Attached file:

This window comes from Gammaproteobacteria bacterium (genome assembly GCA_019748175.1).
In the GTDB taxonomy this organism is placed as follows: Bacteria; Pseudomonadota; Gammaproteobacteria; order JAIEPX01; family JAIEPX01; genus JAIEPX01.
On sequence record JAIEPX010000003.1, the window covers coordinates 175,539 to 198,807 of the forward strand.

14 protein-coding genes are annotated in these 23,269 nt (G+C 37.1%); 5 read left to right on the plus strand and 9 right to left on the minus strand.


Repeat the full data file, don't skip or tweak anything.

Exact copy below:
This window comes from Gammaproteobacteria bacterium (genome assembly GCA_019748175.1).
In the GTDB taxonomy this organism is placed as follows: Bacteria; Pseudomonadota; Gammaproteobacteria; order JAIEPX01; family JAIEPX01; genus JAIEPX01.
On sequence record JAIEPX010000003.1, the window covers coordinates 175,539 to 198,807 of the forward strand.

14 protein-coding genes are annotated in these 23,269 nt (G+C 37.1%); 5 read left to right on the plus strand and 9 right to left on the minus strand.